Being within striking distance of a good butcher is an absolute godsend. Here in London, we have Walters down the road (a great source of scotch eggs, for one thing.) My parents in Somerset have two butchers in their local town; one has excellent lamb and hogget, and the other is the place to go for beef. But whilst we are very lucky, not everyone has easy access to shops of this quality.
To help consumers be sure that they’re buying good quality meat, EBLEX, the industry body for beef and sheep meat producers (catchy name!) have their Quality Standard Beef and Quality Standard Lamb marks. These standards are now being relaunched, and as part of this relaunch, EBLEX held a butchery class in London. Beef and Lamb under the Quality Standard marks have to comply with rigorous standards from farm to abbatoir, with only carcasses than satisfy the conformity and fat cover requirements gaining approval. The QS mark also guarantees provenance from English (St George’s cross flag) or British (Union Jack flag) farms. Older animals are also excluded, and there are minimum hanging requirements to ensure great tasting meat. There is more information on the standards at Simply Beef and Lamb.
We were guided through as quick introduction to seam butchery by Henry Herbert (him off the telly with his brother as “The Fabulous Baker Brothers”. He showed us how to seam out the rump cap from a large piece of rump, which I was particularly interested to see, having really enjoyed it the other day.
After the beef came the lamb, where Henry started with a whole half lamb (if that makes sense). We were running slightly out of time, but I was interested to see his plans for the skirt, which was taken off, deboned and rolled ready for a long, slow roast, which sounded delicious. After taking off the ribs and shoulders, and producing a rack of lamb, I was very interested to hear the recommendations for cooking the rack, of leaving the fat on the outside, scoring it and then cooking it fat side down, starting in a cold pan to let the fat render down as the pan warms up before finishing off in the oven and the letting it rest.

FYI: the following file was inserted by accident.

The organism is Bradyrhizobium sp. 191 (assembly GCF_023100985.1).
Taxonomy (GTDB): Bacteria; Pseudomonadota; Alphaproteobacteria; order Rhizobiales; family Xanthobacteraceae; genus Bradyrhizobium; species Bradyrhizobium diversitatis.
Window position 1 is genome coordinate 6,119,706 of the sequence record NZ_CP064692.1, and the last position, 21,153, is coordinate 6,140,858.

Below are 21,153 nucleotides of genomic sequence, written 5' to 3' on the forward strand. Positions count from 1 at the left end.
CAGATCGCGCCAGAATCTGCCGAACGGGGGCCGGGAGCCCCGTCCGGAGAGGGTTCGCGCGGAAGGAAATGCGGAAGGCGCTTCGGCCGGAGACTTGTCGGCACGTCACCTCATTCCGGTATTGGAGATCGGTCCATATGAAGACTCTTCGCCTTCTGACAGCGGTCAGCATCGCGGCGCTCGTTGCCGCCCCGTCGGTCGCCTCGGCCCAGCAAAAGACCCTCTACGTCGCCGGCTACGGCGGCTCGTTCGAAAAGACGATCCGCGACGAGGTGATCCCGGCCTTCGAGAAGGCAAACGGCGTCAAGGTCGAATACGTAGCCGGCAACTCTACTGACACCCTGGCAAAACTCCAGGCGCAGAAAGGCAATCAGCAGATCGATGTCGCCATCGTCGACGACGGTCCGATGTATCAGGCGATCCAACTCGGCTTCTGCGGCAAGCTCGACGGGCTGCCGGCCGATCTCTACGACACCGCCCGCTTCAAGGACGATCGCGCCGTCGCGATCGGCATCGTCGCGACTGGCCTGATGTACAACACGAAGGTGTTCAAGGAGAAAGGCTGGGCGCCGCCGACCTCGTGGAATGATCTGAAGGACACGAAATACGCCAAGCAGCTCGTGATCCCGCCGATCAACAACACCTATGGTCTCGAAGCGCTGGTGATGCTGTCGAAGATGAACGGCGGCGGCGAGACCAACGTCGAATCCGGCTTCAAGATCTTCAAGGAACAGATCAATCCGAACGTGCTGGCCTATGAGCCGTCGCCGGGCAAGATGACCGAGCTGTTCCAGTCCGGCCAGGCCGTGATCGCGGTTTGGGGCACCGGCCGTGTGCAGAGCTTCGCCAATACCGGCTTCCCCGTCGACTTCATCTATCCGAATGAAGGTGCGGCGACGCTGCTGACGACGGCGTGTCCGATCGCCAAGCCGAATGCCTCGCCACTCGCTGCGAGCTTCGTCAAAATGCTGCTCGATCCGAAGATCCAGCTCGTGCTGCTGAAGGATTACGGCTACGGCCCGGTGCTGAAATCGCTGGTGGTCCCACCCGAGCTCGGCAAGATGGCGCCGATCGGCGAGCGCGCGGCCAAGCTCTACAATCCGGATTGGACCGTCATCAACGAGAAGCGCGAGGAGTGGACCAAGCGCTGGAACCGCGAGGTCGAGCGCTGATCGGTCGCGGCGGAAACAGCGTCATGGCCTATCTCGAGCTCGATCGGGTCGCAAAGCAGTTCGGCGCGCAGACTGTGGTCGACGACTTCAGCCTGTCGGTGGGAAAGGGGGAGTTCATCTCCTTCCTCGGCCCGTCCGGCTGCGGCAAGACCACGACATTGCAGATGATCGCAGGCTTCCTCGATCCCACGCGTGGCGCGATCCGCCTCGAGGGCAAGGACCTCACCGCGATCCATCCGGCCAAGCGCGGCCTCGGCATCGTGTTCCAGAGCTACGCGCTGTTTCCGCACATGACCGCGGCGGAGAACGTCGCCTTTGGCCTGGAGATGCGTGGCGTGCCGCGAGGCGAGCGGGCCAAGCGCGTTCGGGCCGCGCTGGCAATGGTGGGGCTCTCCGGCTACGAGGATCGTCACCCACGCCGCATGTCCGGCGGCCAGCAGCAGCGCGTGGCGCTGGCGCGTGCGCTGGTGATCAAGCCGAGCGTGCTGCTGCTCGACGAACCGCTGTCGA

Henry demonstrated the process for deboning the leg. As this was going to be the hands-on part of the evening for us all, we were all paying close attention, but it’s really one of those things where the best way of learning is by doing. The basic process is to take off the shank, the H bone and the thigh bone, all the time keeping the knife close to the bone to minimise wastage. Easily said, and easily written, but less obvious until you get your hands on a joint. Once boned, the joint is rolled again and tied up with string, where I was particularly keen to master the slip knots for the truly professional finish.
The main thing I really took away from the evening was not to be scared to give it a go. With a bit of thought and a sharp knife, there’s no reason not to try. It’s not as though it’s going to bite back. Now how should we cook my carefully boned leg?
Click for a full Cutting guide for leg of lamb.
Many thanks to EBLEX for a lovely evening.